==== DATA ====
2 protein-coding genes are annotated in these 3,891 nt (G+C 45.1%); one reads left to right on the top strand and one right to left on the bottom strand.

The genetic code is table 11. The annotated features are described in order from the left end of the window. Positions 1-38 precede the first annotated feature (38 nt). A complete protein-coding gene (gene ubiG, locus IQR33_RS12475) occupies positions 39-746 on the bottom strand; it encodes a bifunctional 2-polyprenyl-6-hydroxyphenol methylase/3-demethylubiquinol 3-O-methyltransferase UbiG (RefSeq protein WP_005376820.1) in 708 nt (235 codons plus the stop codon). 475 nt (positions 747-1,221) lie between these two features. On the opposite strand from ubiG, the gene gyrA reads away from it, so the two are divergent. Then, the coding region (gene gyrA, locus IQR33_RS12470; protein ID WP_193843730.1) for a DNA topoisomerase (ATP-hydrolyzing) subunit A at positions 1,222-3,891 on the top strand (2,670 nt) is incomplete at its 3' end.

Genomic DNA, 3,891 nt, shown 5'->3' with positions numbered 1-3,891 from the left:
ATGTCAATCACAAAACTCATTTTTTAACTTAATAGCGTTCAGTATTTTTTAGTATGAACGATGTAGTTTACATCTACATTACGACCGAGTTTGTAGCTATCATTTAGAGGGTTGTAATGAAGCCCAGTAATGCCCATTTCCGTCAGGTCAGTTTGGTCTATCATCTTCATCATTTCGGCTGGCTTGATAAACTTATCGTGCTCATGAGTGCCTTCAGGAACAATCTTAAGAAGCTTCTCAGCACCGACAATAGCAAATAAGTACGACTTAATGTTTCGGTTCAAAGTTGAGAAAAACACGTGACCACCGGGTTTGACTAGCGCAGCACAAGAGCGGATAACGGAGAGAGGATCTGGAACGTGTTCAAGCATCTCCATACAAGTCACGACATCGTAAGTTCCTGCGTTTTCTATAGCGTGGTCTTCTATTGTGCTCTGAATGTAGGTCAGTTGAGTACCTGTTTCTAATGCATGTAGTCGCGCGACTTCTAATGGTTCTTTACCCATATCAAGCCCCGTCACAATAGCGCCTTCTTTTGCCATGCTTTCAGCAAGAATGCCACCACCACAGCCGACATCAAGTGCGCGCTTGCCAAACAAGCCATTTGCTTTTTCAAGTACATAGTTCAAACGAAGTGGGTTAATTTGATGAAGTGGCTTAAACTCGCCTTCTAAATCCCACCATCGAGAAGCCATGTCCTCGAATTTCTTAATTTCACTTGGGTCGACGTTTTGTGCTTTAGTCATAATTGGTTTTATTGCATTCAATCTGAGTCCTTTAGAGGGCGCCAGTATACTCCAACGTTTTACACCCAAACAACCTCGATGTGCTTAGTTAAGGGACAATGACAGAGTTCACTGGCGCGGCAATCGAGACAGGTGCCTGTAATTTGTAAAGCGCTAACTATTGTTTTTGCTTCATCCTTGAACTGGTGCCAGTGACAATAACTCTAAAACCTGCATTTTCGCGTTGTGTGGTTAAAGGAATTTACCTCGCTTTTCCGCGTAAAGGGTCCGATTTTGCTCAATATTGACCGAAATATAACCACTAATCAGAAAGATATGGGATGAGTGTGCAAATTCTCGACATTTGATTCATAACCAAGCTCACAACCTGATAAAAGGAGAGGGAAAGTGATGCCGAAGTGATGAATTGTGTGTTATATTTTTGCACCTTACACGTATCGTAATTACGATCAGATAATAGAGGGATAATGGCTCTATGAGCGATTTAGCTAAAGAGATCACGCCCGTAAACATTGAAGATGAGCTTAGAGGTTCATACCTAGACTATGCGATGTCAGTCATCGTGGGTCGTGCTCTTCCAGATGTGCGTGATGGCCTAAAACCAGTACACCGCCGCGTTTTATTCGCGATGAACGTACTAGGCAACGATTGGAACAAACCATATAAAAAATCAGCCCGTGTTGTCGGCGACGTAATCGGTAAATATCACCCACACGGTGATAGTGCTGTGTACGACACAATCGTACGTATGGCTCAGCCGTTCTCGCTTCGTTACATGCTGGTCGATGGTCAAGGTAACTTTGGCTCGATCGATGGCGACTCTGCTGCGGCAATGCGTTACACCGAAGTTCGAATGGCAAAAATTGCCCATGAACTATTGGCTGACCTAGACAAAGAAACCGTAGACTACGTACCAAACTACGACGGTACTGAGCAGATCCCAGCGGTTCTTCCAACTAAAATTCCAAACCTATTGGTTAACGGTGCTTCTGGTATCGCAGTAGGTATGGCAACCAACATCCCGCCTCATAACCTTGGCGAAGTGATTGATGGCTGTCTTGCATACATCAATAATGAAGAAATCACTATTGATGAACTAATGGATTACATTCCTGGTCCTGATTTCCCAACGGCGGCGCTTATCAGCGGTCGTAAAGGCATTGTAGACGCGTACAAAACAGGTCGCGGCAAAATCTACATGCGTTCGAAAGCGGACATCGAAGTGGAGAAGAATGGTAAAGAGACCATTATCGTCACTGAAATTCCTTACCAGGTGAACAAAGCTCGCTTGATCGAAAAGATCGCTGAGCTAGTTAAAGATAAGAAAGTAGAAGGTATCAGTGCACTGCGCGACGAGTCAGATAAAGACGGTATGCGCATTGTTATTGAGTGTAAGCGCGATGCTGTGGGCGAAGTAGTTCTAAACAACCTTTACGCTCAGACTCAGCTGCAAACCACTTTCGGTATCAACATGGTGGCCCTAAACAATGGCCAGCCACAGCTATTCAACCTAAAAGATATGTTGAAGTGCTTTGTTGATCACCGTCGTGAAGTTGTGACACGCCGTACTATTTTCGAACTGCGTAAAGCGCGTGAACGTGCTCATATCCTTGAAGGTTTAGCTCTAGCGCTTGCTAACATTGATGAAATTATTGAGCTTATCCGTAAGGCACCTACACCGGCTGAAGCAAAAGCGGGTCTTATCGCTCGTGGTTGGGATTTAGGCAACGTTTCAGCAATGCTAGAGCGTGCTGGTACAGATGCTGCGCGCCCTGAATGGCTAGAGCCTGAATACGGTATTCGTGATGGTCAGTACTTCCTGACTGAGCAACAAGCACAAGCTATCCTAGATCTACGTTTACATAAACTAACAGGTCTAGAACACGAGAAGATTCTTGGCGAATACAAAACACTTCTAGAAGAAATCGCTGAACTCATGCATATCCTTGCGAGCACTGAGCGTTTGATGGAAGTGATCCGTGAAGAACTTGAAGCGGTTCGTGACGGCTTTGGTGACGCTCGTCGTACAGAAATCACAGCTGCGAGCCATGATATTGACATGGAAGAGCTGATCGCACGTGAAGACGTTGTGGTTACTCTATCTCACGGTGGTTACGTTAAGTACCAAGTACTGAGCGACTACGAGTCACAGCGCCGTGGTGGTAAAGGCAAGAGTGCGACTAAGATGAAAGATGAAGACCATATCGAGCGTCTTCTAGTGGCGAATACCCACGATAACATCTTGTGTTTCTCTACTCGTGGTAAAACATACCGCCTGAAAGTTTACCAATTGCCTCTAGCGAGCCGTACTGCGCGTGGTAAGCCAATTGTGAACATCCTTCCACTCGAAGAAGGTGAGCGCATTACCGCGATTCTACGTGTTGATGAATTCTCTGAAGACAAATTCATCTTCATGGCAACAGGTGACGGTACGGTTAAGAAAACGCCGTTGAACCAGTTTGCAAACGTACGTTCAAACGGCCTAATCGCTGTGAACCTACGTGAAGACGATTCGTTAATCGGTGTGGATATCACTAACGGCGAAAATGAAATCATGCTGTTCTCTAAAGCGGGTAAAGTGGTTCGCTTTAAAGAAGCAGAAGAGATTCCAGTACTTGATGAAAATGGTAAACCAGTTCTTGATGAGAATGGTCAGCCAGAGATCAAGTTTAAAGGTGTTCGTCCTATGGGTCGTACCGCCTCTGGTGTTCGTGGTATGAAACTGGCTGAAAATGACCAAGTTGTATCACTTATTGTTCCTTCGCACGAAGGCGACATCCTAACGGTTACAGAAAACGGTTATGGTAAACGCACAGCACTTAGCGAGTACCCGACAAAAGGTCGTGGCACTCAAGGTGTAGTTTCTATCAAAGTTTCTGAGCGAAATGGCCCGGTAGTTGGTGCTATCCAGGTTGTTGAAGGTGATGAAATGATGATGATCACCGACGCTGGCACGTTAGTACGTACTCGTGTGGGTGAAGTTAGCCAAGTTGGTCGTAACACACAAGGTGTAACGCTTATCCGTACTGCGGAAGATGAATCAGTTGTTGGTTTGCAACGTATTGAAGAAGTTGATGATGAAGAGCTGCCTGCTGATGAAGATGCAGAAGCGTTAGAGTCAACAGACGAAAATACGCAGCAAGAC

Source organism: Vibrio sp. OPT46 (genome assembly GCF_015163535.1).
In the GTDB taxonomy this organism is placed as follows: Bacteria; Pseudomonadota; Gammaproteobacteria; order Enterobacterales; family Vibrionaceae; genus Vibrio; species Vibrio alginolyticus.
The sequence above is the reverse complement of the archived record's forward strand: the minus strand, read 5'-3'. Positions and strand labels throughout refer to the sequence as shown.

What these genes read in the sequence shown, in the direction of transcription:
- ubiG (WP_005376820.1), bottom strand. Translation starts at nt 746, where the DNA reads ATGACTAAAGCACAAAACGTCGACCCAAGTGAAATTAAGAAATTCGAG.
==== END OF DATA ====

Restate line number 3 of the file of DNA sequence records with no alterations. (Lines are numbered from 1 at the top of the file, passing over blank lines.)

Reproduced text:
Genomic DNA, 3,891 nt, shown 5'->3' with positions numbered 1-3,891 from the left: